This is an actual argument quoted in the comments of Jerry Coyne’s website, whyevolutionistrue.com – but it’s from a few weeks ago, and I can’t find it now. Will credit if it turns up.
I’m honored that the creator not only reads this website, but also the comments! If you know the comment the artist is referring to, put it in below. It must be a quote from some muddled theologian (or are those two words redundant?).
In the meantime, this week’s cartoon again begs the question of God’s existence in the proper sense.
The new Jesus and Mo strip, called “science”, deals with “presuppositionalism,” (or “presuppositional apologetics”) defined in the strip. (You can also read about it here, and it will come up in a post later today when we learn that Christianity was necessary for the advent of science because science began as a way to understand God’s plan and his Roolz.)
The whole presuppositionalist enterprise is indeed question begging, as it presumes the truth of Christianity.
Today’s Jesus and Mo strip, called “live”, has a caption on the Patron site, “It’s an abusive relationship.” And indeed it is: God is like a husband or father who is sometimes loving, and, at the same time professing to love you, beats the hell out of you. As they do so often, they’re performing onstage, and, as usual, they’re completely oblivious of their own hyprocrisy.
I used to be a beg-the-question pedant, but there comes a time when you just have to go with it. ‘Assumes the conclusion’ is clearer anyway.
I’m still a beg-the-question pedant, but I agree with the artist that “assumes the conclusion” (the traditional meaning) is clearer, since everybody now thinks that “begs the question” means “raises the question.” Best to not use “begs the question” then, and use either “assumes the conclusion” or “raises the question.”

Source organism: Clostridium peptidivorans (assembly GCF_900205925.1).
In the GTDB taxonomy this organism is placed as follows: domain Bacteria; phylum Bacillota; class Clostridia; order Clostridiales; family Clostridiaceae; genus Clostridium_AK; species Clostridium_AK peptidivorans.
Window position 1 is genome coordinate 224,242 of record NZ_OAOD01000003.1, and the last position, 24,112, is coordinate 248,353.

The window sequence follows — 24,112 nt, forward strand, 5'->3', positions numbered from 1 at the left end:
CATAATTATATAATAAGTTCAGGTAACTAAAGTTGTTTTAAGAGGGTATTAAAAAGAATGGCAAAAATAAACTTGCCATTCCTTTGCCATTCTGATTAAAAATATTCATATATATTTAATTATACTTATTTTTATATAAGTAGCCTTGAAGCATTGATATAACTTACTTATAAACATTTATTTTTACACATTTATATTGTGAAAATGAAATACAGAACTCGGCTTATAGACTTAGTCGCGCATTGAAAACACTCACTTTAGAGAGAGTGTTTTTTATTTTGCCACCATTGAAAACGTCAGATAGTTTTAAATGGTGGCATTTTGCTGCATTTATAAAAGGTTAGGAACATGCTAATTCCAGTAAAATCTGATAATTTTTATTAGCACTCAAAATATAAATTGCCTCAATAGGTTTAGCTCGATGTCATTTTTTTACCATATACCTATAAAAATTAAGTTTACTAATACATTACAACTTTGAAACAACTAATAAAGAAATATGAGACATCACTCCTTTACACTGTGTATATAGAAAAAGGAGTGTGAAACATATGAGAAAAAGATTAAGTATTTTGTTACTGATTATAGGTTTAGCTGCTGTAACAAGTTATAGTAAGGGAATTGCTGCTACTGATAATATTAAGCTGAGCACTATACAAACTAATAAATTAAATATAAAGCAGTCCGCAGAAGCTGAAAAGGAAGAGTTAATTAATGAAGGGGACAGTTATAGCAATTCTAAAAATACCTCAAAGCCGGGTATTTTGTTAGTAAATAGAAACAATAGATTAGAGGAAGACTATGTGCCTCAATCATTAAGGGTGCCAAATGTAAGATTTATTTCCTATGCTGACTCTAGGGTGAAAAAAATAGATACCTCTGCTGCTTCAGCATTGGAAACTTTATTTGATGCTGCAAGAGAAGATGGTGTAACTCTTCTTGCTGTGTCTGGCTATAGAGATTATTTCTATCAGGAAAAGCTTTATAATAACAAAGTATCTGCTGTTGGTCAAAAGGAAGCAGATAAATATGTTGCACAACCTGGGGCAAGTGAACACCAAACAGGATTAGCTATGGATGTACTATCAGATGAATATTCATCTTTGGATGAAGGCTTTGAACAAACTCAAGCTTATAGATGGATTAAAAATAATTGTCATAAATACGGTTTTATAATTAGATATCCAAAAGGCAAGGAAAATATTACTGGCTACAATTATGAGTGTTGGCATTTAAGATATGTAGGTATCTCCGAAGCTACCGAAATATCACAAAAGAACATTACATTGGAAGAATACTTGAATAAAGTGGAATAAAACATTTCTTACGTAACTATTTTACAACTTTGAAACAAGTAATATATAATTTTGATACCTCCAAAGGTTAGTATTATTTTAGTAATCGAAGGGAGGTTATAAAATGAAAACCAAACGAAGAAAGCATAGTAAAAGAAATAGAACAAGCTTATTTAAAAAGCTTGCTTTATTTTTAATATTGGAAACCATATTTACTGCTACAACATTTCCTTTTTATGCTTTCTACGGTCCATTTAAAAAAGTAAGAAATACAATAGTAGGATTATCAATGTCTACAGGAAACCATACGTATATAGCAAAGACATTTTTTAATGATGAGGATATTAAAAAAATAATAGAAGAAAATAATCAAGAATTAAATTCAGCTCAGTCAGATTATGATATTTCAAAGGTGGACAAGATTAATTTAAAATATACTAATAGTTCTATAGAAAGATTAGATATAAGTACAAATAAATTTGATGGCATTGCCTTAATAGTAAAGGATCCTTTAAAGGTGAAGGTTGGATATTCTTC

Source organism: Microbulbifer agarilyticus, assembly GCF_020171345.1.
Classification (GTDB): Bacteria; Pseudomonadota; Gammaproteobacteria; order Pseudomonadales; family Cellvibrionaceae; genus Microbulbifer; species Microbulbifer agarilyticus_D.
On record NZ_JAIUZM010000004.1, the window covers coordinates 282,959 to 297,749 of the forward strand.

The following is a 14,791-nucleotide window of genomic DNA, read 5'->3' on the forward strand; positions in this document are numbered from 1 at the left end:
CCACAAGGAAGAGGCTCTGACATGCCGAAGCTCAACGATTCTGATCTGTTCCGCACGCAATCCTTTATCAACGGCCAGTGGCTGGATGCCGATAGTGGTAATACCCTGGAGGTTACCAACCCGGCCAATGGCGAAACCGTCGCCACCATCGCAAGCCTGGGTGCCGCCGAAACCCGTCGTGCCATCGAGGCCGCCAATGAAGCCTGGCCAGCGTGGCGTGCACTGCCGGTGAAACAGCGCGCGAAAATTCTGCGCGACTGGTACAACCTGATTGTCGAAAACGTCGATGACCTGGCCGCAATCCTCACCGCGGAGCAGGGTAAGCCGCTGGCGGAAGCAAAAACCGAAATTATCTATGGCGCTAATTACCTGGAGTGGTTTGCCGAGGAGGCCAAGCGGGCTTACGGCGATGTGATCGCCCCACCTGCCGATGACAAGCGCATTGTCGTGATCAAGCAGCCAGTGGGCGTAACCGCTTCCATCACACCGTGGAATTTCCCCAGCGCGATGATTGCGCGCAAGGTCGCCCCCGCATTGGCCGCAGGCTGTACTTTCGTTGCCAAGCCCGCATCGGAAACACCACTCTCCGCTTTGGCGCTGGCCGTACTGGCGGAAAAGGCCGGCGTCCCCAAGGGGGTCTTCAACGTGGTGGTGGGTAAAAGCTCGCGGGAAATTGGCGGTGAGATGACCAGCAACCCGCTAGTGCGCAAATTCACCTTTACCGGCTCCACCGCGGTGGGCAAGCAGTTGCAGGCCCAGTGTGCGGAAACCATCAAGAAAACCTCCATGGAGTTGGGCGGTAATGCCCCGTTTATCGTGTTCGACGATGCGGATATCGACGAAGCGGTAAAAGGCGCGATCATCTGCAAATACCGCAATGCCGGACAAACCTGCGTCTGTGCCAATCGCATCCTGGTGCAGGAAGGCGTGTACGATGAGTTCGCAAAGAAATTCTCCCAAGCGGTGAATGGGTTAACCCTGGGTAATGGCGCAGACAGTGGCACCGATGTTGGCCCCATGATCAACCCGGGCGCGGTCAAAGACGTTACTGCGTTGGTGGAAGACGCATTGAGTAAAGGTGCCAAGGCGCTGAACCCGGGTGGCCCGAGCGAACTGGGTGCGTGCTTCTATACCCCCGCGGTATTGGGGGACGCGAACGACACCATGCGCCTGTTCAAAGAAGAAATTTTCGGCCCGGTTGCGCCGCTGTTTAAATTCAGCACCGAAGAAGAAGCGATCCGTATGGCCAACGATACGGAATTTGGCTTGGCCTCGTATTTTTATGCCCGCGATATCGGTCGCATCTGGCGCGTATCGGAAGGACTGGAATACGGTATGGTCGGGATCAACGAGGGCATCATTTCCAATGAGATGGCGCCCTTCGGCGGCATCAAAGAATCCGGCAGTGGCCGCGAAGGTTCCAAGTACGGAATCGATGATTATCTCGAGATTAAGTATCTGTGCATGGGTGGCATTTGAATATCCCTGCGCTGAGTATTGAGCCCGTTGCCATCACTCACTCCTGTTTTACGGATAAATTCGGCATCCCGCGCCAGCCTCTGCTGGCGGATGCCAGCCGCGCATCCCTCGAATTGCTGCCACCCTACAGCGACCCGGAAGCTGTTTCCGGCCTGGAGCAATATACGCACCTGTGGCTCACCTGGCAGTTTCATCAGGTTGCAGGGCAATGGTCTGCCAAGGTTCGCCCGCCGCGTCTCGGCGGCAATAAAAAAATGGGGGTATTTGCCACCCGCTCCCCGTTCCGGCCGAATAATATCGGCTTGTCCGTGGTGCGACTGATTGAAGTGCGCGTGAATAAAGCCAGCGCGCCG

And, as usual, Mo commits the very act he’s decrying. . . .
The article, from BBC Sport, reports that, in the European beach handball competition, the Norwegian women refused to wear the required bikini bottoms in a match against Spain, opting for shorts instead (see photo below, with Norwegians in red and Spanish in black). The Norwegian team was fined €1500 for disobeying the rules.
Men, of course, can wear shorts; here’s the difference in the traditional outfits for men vs. women. Is there any reason to mandate this difference save to allow male viewers to ogle female bodies?
Likewise, Germany’s female gymnasts wore unitards instead of the traditional leotards. Here’s a photo showing the traditional vs. unitard outfits in the German gymnastics Olympic trials:
Male gymnasts, of course, can dress more modestly, like this:
Now a few readers have said that, for them, a plus of watching women’s beach competitions or gymnastics is the chance to see skin. But ask the women: I bet they generally don’t like it, and some certainly don’t like it, preferring to have their talents rather than pulchritude on display. And there’s no excuse for mandating skimpy outfits for women. Uniforms should be regulated, of course, but designed not to expose bodies, but for comfort and to facilitate performance.
But I digress. Here’s Mo doubly upset by the “shameless display of female flesh” in the Olympics. And, of course, he’s hypocritical in his cognitive dissonance.
The trope, of course, is C. S. Lewis’s (in)famous “Liar, lunatic, or lord” passage from his book Mere Christianity, also known as Lewis’s Trilemma. Here it is: